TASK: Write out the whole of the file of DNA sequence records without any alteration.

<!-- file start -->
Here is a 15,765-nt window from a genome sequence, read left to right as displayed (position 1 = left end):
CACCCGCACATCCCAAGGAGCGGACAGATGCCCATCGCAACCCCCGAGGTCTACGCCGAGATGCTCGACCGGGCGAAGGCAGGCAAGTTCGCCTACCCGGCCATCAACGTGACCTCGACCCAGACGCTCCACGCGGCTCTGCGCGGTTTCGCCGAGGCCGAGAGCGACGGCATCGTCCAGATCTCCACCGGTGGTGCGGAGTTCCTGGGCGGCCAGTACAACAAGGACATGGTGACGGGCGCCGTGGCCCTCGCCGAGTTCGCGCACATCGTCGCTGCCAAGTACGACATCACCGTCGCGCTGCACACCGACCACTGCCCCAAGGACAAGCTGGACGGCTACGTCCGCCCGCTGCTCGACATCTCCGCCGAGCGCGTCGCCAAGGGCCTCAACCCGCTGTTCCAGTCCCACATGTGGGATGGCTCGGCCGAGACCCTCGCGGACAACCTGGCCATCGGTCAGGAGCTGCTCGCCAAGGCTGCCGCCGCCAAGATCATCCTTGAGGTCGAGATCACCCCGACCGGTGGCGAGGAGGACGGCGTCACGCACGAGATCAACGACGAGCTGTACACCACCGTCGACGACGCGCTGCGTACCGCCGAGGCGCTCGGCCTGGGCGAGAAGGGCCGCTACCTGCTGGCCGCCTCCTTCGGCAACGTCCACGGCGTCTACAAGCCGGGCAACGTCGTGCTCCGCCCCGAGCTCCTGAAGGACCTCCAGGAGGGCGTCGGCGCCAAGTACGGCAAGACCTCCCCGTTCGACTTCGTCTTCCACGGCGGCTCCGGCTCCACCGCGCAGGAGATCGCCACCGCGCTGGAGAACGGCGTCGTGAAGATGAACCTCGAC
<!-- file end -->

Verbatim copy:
Here is a 15,765-nt window from a genome sequence, read left to right as displayed (position 1 = left end):
CACCCGCACATCCCAAGGAGCGGACAGATGCCCATCGCAACCCCCGAGGTCTACGCCGAGATGCTCGACCGGGCGAAGGCAGGCAAGTTCGCCTACCCGGCCATCAACGTGACCTCGACCCAGACGCTCCACGCGGCTCTGCGCGGTTTCGCCGAGGCCGAGAGCGACGGCATCGTCCAGATCTCCACCGGTGGTGCGGAGTTCCTGGGCGGCCAGTACAACAAGGACATGGTGACGGGCGCCGTGGCCCTCGCCGAGTTCGCGCACATCGTCGCTGCCAAGTACGACATCACCGTCGCGCTGCACACCGACCACTGCCCCAAGGACAAGCTGGACGGCTACGTCCGCCCGCTGCTCGACATCTCCGCCGAGCGCGTCGCCAAGGGCCTCAACCCGCTGTTCCAGTCCCACATGTGGGATGGCTCGGCCGAGACCCTCGCGGACAACCTGGCCATCGGTCAGGAGCTGCTCGCCAAGGCTGCCGCCGCCAAGATCATCCTTGAGGTCGAGATCACCCCGACCGGTGGCGAGGAGGACGGCGTCACGCACGAGATCAACGACGAGCTGTACACCACCGTCGACGACGCGCTGCGTACCGCCGAGGCGCTCGGCCTGGGCGAGAAGGGCCGCTACCTGCTGGCCGCCTCCTTCGGCAACGTCCACGGCGTCTACAAGCCGGGCAACGTCGTGCTCCGCCCCGAGCTCCTGAAGGACCTCCAGGAGGGCGTCGGCGCCAAGTACGGCAAGACCTCCCCGTTCGACTTCGTCTTCCACGGCGGCTCCGGCTCCACCGCGCAGGAGATCGCCACCGCGCTGGAGAACGGCGTCGTGAAGATGAACCTCGAC